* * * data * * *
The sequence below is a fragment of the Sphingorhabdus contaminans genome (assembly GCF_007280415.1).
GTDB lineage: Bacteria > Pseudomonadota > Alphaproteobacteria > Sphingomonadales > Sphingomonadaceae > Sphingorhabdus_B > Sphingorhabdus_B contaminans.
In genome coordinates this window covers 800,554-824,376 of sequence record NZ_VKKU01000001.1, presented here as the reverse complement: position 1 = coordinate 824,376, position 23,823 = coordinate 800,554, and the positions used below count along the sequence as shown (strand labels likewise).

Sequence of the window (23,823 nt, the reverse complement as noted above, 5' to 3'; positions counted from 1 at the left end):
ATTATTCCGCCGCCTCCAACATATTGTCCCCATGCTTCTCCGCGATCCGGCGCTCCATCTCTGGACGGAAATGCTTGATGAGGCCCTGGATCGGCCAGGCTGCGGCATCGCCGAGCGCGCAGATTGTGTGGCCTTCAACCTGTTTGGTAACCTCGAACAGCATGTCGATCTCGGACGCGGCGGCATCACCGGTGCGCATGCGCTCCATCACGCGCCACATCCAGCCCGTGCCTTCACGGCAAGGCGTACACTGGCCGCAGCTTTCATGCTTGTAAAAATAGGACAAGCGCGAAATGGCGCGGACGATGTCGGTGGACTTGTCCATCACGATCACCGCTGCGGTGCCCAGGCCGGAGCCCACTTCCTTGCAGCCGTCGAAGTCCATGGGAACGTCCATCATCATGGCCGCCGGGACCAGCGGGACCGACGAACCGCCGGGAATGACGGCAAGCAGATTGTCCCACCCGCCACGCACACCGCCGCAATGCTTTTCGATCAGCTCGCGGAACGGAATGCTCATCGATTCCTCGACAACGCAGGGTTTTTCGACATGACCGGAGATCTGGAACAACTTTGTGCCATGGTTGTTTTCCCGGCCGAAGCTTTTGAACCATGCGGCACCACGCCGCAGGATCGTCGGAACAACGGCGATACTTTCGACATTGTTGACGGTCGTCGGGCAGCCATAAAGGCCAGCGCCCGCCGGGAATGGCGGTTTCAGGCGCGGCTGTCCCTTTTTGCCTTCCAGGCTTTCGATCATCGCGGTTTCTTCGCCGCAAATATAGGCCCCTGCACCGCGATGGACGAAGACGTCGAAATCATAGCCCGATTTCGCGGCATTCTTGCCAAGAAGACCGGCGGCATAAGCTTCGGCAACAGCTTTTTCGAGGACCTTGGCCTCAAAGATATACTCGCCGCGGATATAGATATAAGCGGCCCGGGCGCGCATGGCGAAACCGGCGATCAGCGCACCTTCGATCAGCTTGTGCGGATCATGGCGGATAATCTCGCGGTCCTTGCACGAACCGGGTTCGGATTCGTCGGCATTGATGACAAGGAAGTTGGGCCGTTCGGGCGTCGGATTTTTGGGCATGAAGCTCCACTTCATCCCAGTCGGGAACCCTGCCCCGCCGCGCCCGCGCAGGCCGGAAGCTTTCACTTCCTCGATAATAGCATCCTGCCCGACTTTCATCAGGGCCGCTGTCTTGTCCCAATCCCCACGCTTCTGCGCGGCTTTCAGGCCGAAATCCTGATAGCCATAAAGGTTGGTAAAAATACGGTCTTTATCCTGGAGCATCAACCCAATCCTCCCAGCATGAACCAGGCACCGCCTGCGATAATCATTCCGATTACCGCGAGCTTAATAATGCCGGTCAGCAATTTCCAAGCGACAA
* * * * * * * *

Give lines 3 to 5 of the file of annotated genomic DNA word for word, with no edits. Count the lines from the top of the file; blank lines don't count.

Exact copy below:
In genome coordinates this window covers 800,554-824,376 of sequence record NZ_VKKU01000001.1, presented here as the reverse complement: position 1 = coordinate 824,376, position 23,823 = coordinate 800,554, and the positions used below count along the sequence as shown (strand labels likewise).

Sequence of the window (23,823 nt, the reverse complement as noted above, 5' to 3'; positions counted from 1 at the left end):
ATTATTCCGCCGCCTCCAACATATTGTCCCCATGCTTCTCCGCGATCCGGCGCTCCATCTCTGGACGGAAATGCTTGATGAGGCCCTGGATCGGCCAGGCTGCGGCATCGCCGAGCGCGCAGATTGTGTGGCCTTCAACCTGTTTGGTAACCTCGAACAGCATGTCGATCTCGGACGCGGCGGCATCACCGGTGCGCATGCGCTCCATCACGCGCCACATCCAGCCCGTGCCTTCACGGCAAGGCGTACACTGGCCGCAGCTTTCATGCTTGTAAAAATAGGACAAGCGCGAAATGGCGCGGACGATGTCGGTGGACTTGTCCATCACGATCACCGCTGCGGTGCCCAGGCCGGAGCCCACTTCCTTGCAGCCGTCGAAGTCCATGGGAACGTCCATCATCATGGCCGCCGGGACCAGCGGGACCGACGAACCGCCGGGAATGACGGCAAGCAGATTGTCCCACCCGCCACGCACACCGCCGCAATGCTTTTCGATCAGCTCGCGGAACGGAATGCTCATCGATTCCTCGACAACGCAGGGTTTTTCGACATGACCGGAGATCTGGAACAACTTTGTGCCATGGTTGTTTTCCCGGCCGAAGCTTTTGAACCATGCGGCACCACGCCGCAGGATCGTCGGAACAACGGCGATACTTTCGACATTGTTGACGGTCGTCGGGCAGCCATAAAGGCCAGCGCCCGCCGGGAATGGCGGTTTCAGGCGCGGCTGTCCCTTTTTGCCTTCCAGGCTTTCGATCATCGCGGTTTCTTCGCCGCAAATATAGGCCCCTGCACCGCGATGGACGAAGACGTCGAAATCATAGCCCGATTTCGCGGCATTCTTGCCAAGAAGACCGGCGGCATAAGCTTCGGCAACAGCTTTTTCGAGGACCTTGGCCTCAAAGATATACTCGCCGCGGATATAGATATAAGCGGCCCGGGCGCGCATGGCGAAACCGGCGATCAGCGCACCTTCGATCAGCTTGTGCGGATCATGGCGGATAATCTCGCGGTCCTTGCACGAACCGGGTTCGGATTCGTCGGCATTGATGACAAGGAAGTTGGGCCGTTCGGGCGTCGGATTTTTGGGCATGAAGCTCCACTTCATCCCAGTCGGGAACCCTGCCCCGCCGCGCCCGCGCAGGCCGGAAGCTTTCACTTCCTCGATAATAGCATCCTGCCCGACTTTCATCAGGGCCGCTGTCTTGTCCCAATCCCCACGCTTCTGCGCGGCTTTCAGGCCGAAATCCTGATAGCCATAAAGGTTGGTAAAAATACGGTCTTTATCCTGGAGCATCAACCCAATCCTCCCAGCATGAACCAGGCACCGCCTGCGATAATCATTCCGATTACCGCGAGCTTAATAATGCCGGTCAGCAATTTCCAAGCGACAA